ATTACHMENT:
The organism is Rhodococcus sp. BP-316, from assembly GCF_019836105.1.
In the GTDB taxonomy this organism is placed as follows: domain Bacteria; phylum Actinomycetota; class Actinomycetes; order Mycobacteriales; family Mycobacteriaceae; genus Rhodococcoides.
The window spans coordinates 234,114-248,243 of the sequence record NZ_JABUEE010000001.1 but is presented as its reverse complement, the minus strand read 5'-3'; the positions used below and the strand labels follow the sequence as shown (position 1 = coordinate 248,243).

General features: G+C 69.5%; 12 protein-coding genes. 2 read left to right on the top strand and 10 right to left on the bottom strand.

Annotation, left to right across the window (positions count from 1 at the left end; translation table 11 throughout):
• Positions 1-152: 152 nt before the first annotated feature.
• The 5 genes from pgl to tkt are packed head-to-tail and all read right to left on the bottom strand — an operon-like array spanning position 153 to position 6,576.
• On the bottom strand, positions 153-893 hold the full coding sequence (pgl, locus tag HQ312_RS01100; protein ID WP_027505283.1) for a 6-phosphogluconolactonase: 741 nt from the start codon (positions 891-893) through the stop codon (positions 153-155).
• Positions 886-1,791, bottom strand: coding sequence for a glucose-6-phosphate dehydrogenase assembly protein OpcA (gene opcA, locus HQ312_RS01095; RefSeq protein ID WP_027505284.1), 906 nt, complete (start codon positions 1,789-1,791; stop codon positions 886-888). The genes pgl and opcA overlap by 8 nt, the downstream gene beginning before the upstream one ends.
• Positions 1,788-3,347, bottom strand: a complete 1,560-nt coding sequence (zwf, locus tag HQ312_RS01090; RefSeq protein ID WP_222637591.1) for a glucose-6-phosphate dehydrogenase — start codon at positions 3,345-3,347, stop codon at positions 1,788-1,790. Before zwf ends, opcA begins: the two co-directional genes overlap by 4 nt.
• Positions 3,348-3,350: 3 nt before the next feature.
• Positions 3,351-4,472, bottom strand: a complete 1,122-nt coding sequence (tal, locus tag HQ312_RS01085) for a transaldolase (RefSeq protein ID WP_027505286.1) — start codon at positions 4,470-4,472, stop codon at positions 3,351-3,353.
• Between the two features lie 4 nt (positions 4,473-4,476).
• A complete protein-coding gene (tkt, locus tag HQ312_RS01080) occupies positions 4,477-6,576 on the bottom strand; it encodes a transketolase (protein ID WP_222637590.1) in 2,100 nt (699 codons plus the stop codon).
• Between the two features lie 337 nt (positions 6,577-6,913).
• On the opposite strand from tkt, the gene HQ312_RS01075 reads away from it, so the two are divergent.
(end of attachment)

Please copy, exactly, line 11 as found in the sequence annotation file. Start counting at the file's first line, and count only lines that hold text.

• Positions 3,348-3,350: 3 nt before the next feature.